- Pacific Gas & Electric, the electricity provider for northern California, has reached a deal with environmental and labor groups to close the Diablo Canyon nuclear plant and replace it with a combination of renewable energy, efficiency and energy storage.
- Under the terms of the deal struck with Friends of the Earth, the Natural Resources Defense Council and others, PG&E will renounce plans to seek license renewals for the plant's two reactors, which expire in 2024 and 2025 respectively. In the meantime, the utility will propose a plan to the California Public Utilities Commission to replace the generation from the 2,240 MW plant with clean energy resources.
- The deal ends an extended struggle over the future of the plant, the Washington Post notes, during which critics raised concerns over the safety of the plant, located near a major geological fault line on the central California coast. Diablo is the last nuclear plant in the state and provides about 9% of California's electricity.
After years of debate over its future, Diablo Canyon is succumbing to the fate of many nuclear plants in organized markets.
With low gas prices and stagnant load growth keeping market prices down, nuclear plants, with their relatively high fixed costs, are finding it difficult to compete. Five reactors were shut down in 2013 and 2014, the Post notes, while Exelon just announced plans to shutter two major plants after efforts to win legislative support in Illinois failed.
“Our analysis continues to show that instead of continuing to run all the time, there will be parts of the year where Diablo will not be needed,” PG&E CEO Tony Earley, said Tuesday, according to SF Gate. "At a plant like Diablo, with large fixed costs, if you effectively only run the plant half the time, you’ve doubled the cost.”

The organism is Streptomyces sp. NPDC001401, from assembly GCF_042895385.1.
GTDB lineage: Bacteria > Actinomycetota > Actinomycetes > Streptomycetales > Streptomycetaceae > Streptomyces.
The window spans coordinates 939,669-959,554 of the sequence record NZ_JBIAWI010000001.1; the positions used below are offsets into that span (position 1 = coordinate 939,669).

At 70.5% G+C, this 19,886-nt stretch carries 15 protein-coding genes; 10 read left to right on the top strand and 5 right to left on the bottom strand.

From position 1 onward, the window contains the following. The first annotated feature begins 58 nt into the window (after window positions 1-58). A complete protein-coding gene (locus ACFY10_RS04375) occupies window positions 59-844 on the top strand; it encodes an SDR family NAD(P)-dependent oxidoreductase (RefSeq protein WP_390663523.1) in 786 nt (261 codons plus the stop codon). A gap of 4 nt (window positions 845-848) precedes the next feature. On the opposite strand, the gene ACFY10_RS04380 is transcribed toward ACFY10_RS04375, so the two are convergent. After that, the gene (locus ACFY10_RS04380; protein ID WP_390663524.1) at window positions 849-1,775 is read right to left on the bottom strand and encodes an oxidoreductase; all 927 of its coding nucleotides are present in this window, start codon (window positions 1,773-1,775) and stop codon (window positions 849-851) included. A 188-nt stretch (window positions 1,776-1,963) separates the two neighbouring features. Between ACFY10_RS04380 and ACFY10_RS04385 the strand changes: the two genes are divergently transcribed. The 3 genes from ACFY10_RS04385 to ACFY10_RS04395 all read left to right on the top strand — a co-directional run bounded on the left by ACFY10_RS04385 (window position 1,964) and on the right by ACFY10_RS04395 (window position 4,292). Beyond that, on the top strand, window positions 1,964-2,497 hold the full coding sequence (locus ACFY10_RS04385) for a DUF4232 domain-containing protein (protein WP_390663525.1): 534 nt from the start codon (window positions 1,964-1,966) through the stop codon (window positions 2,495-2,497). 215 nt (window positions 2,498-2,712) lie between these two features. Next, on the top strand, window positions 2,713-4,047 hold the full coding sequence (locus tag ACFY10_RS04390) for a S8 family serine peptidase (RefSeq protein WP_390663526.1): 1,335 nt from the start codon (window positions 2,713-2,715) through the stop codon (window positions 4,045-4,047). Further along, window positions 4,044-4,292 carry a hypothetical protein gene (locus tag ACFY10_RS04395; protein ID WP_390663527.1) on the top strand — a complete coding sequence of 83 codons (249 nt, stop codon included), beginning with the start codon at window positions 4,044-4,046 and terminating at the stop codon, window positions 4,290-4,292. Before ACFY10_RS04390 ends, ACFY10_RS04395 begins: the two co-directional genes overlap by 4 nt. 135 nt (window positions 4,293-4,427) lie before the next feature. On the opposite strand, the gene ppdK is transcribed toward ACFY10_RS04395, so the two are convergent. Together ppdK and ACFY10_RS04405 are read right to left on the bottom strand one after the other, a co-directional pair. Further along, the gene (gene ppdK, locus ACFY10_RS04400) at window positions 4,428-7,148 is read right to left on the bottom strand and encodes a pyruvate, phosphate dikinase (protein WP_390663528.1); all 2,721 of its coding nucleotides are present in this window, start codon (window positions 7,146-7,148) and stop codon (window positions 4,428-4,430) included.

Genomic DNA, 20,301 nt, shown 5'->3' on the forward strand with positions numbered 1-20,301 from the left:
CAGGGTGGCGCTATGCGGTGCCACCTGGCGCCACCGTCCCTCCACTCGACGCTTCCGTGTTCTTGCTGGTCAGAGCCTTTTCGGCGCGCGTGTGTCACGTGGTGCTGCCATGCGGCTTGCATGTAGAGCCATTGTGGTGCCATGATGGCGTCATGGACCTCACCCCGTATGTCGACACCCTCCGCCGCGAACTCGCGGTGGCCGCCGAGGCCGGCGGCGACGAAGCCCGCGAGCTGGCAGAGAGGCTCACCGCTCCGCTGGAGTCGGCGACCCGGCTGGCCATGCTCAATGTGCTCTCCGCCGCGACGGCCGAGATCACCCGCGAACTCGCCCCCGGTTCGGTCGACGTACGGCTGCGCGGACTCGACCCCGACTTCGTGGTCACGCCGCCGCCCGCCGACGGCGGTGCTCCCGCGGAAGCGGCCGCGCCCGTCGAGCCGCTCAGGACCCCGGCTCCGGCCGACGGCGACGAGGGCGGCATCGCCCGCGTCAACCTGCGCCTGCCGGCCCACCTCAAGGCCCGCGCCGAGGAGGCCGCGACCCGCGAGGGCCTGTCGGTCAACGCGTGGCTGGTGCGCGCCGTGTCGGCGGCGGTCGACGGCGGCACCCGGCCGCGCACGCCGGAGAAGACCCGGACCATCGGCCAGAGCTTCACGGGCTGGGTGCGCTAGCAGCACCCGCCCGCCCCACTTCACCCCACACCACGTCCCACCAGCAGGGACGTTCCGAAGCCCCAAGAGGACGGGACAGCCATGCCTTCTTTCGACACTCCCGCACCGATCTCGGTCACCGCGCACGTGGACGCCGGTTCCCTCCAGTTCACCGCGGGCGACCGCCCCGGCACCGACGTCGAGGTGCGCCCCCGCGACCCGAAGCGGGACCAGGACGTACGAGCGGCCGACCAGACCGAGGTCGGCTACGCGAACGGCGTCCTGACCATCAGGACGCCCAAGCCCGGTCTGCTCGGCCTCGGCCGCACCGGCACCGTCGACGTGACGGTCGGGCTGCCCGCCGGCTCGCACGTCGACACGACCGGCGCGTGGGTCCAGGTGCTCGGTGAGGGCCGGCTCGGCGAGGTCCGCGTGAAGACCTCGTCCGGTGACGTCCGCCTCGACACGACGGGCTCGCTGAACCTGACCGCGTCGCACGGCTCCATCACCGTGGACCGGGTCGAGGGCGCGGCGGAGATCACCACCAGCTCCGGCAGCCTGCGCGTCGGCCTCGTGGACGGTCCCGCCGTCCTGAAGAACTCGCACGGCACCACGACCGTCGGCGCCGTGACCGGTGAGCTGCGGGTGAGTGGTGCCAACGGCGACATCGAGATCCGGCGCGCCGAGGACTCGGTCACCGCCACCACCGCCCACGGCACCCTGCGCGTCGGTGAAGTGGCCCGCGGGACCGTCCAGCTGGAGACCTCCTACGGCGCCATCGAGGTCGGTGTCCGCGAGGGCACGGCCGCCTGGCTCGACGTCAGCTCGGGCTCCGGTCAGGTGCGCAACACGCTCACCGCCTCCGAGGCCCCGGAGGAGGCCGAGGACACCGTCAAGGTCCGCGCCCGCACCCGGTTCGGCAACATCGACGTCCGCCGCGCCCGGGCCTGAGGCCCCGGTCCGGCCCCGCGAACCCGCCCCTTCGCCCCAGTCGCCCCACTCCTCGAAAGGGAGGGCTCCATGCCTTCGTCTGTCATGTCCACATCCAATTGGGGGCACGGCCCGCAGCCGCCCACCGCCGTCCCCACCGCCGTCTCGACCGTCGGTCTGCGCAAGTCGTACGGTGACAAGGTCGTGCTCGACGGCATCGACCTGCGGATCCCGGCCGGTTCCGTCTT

In California, however, the debate focused on more than economics, with many critics highlighting safety concerns at Diablo. While PG&E has always maintained the plant is safe to operate, some green groups have called for its closure following the tsunami-induced meltdown of the Fukushima Daiichi nuclear plant in 2011.
Those calls have opened a divide in the environmental community, with others arguing that the environmental benefits of the plant's carbon-free generation mean its life should be extended beyond the 2020s.
By agreeing to replace the nuclear generation with greenhouse gas-free resources, PG&E is taking aim at the concerns of both camps. Under the terms of the deal, PG&E is committing to source 55% of its power from renewables by 2031, outpacing the 50%-by-2030 renewable energy mandate in place in California.
Erich Pica, president of Friends of the Earth, a party to the deal, called it a historic agreement.
"It sets a date for the certain end of nuclear power in California and assures replacement with clean, safe, cost-competitive, renewable energy, energy efficiency and energy storage," he said in a statement. "It lays out an effective roadmap for a nuclear phase-out in the world's sixth largest economy, while assuring a green energy replacement plan to make California a global leader in fighting climate change."
Under the deal, PG&E will submit a detailed proposal to the CPUC to approve its transition away from nuclear power. If approved, PG&E would promise to obtain 2,000 gross GWh from efficiency by January 2025 and issue requests for offers for 2,000 GWh per year of greenhouse gas-free energy resources or efficiency by 2020.
Because Diablo Canyon provides baseload energy, the proposal recognizes that retiring the plant could create the need for some renewable energy curtailment and new challenges around system ramping and grid integration. To address these, the parties to the deal say they will "strongly support" efforts at the CPUC to support the development of carbon-free energy storage resources, including pumped hydro and utility-owned storage.
While the details of the closure and resource replacements will be worked out in the coming years, the framework for Diablo Canyon's retirement could provide a model for other jurisdictions facing nuclear closures. In May, an official from the Nuclear Energy Institute said as many as 20 plants could be at risk for retirement nationwide, which could put pressure on state efforts to comply with the Clean Power Plan if they are replaced with fossil generation.